And onward to the battlefield, which offered the options of a short walk overlooking it, or a longer walk all the way around it, which maybe took twenty minutes, including stopping to read the signs and take pictures. The few signs scattered around had corresponding numbers you could enter into the dreaded audio guide, but the biggest attraction here was the sheep. Lots of sheep, and most importantly, lots of lambs; adorable lambs, which was nice, because the battlefield wasn’t so much to look at otherwise.
The ruins of the abbey, on the other hand, were quite impressive. There wasn’t anything left inside the abbey (save for the arches), and the first floor was missing, but the interior structures were still more or less intact, and you could climb your way through them. Because the abbey was built on a hill, there were steps between the successive levels, but the upper floor was still on a flat surface because they staggered the heights of the ceilings below. Pretty clever on the part of those medieval monks (there was also a drainage chute outside the abbey that I’d like to believe was a poo chute, but it probably wasn’t since they had a purpose-built “reredorter” and all).
The monastery was dissolved in the 16th century, of course, due to Henry VIII and his jerkish whims, so if you take that into consideration, it’s incredible how much of it is still intact. The altar was one of the casualties, although there is still a spot marking where it was (and by extension, where Harold was meant to have died), so you can simply stand on it, or if you want to be more morbid, you could probably lie down and pretend you’d been shot in the head with an arrow, a la Harold. (The building behind me in the picture is connected with the site, but it is now a school, and you are not allowed inside.)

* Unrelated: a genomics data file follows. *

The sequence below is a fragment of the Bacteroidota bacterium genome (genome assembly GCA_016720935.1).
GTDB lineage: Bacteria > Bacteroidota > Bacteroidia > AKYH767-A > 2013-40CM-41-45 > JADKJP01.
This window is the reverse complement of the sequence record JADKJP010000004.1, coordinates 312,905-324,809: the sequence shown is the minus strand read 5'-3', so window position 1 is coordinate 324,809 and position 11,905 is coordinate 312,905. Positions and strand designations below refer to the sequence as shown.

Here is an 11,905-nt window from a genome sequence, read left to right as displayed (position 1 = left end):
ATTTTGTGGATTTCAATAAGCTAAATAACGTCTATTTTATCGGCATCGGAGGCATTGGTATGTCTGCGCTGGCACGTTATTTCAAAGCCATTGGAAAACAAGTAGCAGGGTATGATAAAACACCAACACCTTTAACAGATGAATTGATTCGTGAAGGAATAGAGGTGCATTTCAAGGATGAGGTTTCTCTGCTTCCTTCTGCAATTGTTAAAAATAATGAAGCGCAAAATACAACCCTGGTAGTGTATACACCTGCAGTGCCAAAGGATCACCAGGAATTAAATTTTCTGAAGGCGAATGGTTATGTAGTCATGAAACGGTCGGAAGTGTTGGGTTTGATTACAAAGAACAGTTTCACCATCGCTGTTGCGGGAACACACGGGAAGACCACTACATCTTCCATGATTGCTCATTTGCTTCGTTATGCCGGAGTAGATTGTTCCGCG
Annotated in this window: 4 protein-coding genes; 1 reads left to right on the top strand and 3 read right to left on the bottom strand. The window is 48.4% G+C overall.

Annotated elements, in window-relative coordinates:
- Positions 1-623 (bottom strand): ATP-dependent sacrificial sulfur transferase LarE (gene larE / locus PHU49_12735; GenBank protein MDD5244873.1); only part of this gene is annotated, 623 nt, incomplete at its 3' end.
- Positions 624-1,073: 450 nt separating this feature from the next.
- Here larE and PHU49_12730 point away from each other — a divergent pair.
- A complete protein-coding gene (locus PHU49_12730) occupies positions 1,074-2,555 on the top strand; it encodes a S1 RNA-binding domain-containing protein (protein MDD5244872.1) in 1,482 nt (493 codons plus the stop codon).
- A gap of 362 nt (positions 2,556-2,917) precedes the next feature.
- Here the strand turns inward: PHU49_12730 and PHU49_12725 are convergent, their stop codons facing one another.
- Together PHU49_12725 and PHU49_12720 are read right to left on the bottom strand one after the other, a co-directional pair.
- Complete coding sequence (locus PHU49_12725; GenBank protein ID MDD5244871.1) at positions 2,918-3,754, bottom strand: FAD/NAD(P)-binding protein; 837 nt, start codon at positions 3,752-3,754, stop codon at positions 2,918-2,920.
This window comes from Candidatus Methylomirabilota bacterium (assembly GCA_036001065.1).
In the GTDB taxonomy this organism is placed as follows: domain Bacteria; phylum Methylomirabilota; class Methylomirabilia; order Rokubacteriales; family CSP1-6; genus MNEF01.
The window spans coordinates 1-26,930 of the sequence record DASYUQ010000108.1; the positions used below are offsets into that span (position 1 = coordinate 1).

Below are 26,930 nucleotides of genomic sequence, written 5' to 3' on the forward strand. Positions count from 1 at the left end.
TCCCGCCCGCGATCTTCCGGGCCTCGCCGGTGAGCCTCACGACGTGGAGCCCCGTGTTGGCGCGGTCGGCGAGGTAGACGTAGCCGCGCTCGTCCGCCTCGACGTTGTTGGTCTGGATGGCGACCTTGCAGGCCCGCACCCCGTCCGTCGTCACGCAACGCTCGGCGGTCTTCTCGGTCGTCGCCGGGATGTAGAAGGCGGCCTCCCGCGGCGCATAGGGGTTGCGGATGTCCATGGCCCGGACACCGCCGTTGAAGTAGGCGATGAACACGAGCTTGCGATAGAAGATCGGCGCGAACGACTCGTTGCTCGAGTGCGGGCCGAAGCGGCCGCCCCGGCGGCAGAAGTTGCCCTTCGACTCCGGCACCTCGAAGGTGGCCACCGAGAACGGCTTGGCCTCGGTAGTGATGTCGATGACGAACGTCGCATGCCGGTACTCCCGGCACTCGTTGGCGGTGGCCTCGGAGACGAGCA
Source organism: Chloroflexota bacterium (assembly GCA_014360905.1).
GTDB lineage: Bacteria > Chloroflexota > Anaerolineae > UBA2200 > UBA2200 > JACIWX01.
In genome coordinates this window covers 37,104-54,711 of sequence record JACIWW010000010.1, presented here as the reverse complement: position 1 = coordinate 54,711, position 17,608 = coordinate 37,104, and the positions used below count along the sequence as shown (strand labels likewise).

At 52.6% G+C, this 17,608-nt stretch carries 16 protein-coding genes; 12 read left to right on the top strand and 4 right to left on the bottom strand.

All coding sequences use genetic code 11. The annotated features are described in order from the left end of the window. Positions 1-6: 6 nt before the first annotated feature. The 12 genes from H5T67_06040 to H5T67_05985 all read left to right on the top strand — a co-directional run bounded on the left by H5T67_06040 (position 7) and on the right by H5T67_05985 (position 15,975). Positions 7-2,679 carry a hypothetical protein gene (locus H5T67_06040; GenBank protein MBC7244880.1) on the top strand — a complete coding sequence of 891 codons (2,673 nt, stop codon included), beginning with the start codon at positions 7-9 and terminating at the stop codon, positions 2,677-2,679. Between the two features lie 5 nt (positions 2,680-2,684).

The abbey site was turned into part of a country estate after the so-called “Suppression,” so there are some later additions installed by the wealthy owners (despite some jerk-heir akin to Horace Walpole’s ass-hat descendant selling a bunch of crap to pay off his gambling debts). That hobbit hole looking thing is actually an ice house, and looks cooler from the outside than in (does that count as a pun? Literally speaking, temperature-wise, of course it’s cooler on the inside, but it is just a dank hole that you have to duck your head to get near), and the other building is the dairy; sadly, sans cow leg table.
There was also a Victorian walled garden built by the Duchess of Cleveland, which looked pretty dead inside when I visited (in April, so something should have been in bloom), and some kind of monument, I guess to commemorate Harold’s death or maybe the battle? It was hard to tell as it was written in French (so maybe not marking Harold’s death after all). Speaking of walls, there is also a wall walk you can take back up to the main building – once used for defensive purposes, it now sadly only offers views of Battle without the opportunity to pour boiling oil on the townspeople’s heads.
Heading back up towards the entrance, which is based inside the gatehouse, we mounted the steep and uneven staircase up to one of the towers that houses the Gatehouse Museum, which had clearly not been renovated when the visitor’s centre had. This was probably a good thing, as the signs was pleasingly old-fashioned still, and I was slightly amused by the fact that most of it included a French translation (given what happened here and all, but then again, to the victor go the spoils, right?).
There were some neat hidey-holes you could poke your head into here, if you were so inclined (and were willing to squeeze through the narrow doorways). We discovered this garderobe hiding in one of them, with the toilet carefully roped off (probably because you might be tempted to use it rather than trek down to the visitor’s centre).